Hanging Gardens of Nineveh
The Assyriologist from Oxford University, Dr. Stephanie Dalley, can read ancient cuneiform inscriptions. She has proposed a theory that overturns conventional thinking. It was the Assyrian king, Sennacherib (r. 705 BCE to 681 BCE), who created the Hanging Gardens in Nineveh, about 340 miles north of the city of Babylon.
Part of the evidence for this lies in Sennacherib’s records. Archaeologists found stone prisms with cuneiform text in the ruins of his palace. When Dalley translated the cuneiform, she discovered something intriguing. The king tells of the exotic trees and plants in his garden near his palace. He detailed his invention of a mechanical device that carried water up to the garden’s highest levels all day. Dalley believes he may have invented an Archimedes-type screw.
Sennacherib’s Annals, in the form of stone prisms, are still extant today. Dalley provides a translated excerpt in her book, The Mystery of the Hanging Gardens of Babylon:
I created clay moulds as if by divine intelligence for ‘cylinders’ (gišmahhu–tall tree-trunks) and ‘screws’ (alamittu–palm-trees), tree of riches …4 In order to draw water up all day long, I had ropes, bronze wire and bronze chains made.5 And instead of a shaduf I set up the ‘cylinders’ and ‘screws’ of ‘cupper’ over cisterns. I made those pavilions look just right.6 I raised the height of the surroundings of the palace, to be a Wonder for All Peoples. I gave it the name ‘Incomparable Palace’.
A high garden (kirimāhu) imitating the Amanus mountains I laid out next to it, with all kinds of aromatic plants, orchard fruit trees, trees that enrich not only mountain country but also Chaldaea (Babylonia), as well as trees that bear wool [cotton?], planted within it.
According to Dalley, scholars believe Sennacherib’s garden would have required about 300 tons of water each day. However, archaeological evidence shows us exactly how he irrigated such an enormous landscape.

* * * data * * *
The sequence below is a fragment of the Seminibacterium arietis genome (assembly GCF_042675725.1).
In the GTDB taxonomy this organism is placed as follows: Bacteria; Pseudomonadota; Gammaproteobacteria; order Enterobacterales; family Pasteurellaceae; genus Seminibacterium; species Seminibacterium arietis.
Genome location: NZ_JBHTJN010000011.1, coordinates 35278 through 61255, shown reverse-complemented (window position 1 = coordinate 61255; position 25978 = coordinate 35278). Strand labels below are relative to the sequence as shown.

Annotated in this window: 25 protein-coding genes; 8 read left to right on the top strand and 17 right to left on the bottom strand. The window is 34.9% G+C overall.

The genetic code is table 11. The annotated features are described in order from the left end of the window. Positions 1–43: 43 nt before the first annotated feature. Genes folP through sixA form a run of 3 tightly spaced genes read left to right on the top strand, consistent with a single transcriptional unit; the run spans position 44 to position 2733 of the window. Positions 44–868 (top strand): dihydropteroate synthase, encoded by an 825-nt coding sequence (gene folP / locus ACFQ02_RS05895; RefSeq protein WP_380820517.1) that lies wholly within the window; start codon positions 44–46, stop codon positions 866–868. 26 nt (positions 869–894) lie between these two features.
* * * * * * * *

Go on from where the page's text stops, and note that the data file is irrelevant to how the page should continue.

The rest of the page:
Satellite images reveal a canal system approximately 60 miles long that ran from the mountains at Khinnis to Nineveh. This system diverted about half of the river and routed the water to the capital city through the Jerwan Aqueduct, which consisted of about two million stones. Portions of this aqueduct still stand. Proud of his engineering feat, King Sennacherib signed the aqueduct with his inscription. (PBS).
Sennacherib king of the world king of Assyria. Over a great distance, I had a watercourse directed to the environs of Nineveh, joining together the waters… Over steep-sided valleys I spanned an aqueduct of white limestone blocks, I made those waters flow over it.
Gardens of Sennacherib’s Wall Reliefs
Sennacherib also recorded his achievements in pictorial bas-reliefs that decorated his palace. In fact, the records of the British Museum contain an exact drawing of one of his reliefs, which is now lost. It shows a tall garden in levels and an arched aqueduct that provides the water to the garden. Additionally, in the upper right-hand corner, colonnades support the terrace garden. This resembles Diodorus’ description of the 14-foot long stone beams supporting each level of the garden.
Pondering the Location
Was it Sennacherib’s Hanging Garden that became the World Wonder? Nobody knows for sure. Perhaps there were multiple gardens worthy of distinction. After all, beautiful gardens were not uncommon in Mesopotamia. The female ruler who later became known as Semiramis may have indeed built wondrous gardens. However, writers who came during the Hellenic Age gave descriptions that bear similarities to Sennacherib’s inscriptions and bas-reliefs: the machinery that hoisted water, the rise like a theatre, the stone pillars, the variety of plants and trees.
If the Hanging Gardens never existed in Babylon, how did ancient historians get it so wrong? Babylon was a city. However, during various periods, the Babylonian Empire, or Babylonia, grew or shrank depending on conquests. Similarly, the boundaries of the Assyrian Empire fluctuated. Sennacherib crushed Babylon and took over the city, becoming “King of Babylon.” In the same century that Sennacherib died, Babylon conquered Nineveh. Could ancient historians have confused Nineveh’s gardens as being in Babylon because they thought of Nineveh as being a part of the Babylonian Empire?
Thanks to Dr. Dalley and other archaeologists, there are more clues today that hint at the prior existence of a wondrous garden, not in Babylon, but Nineveh. Whether or not it was the Hanging Garden that made the “Top Seven” list of ancient wonders, we may never know. But all the best evidence on hand today points to Sennacherib’s capital city.
Originally published on Historic Mysteries.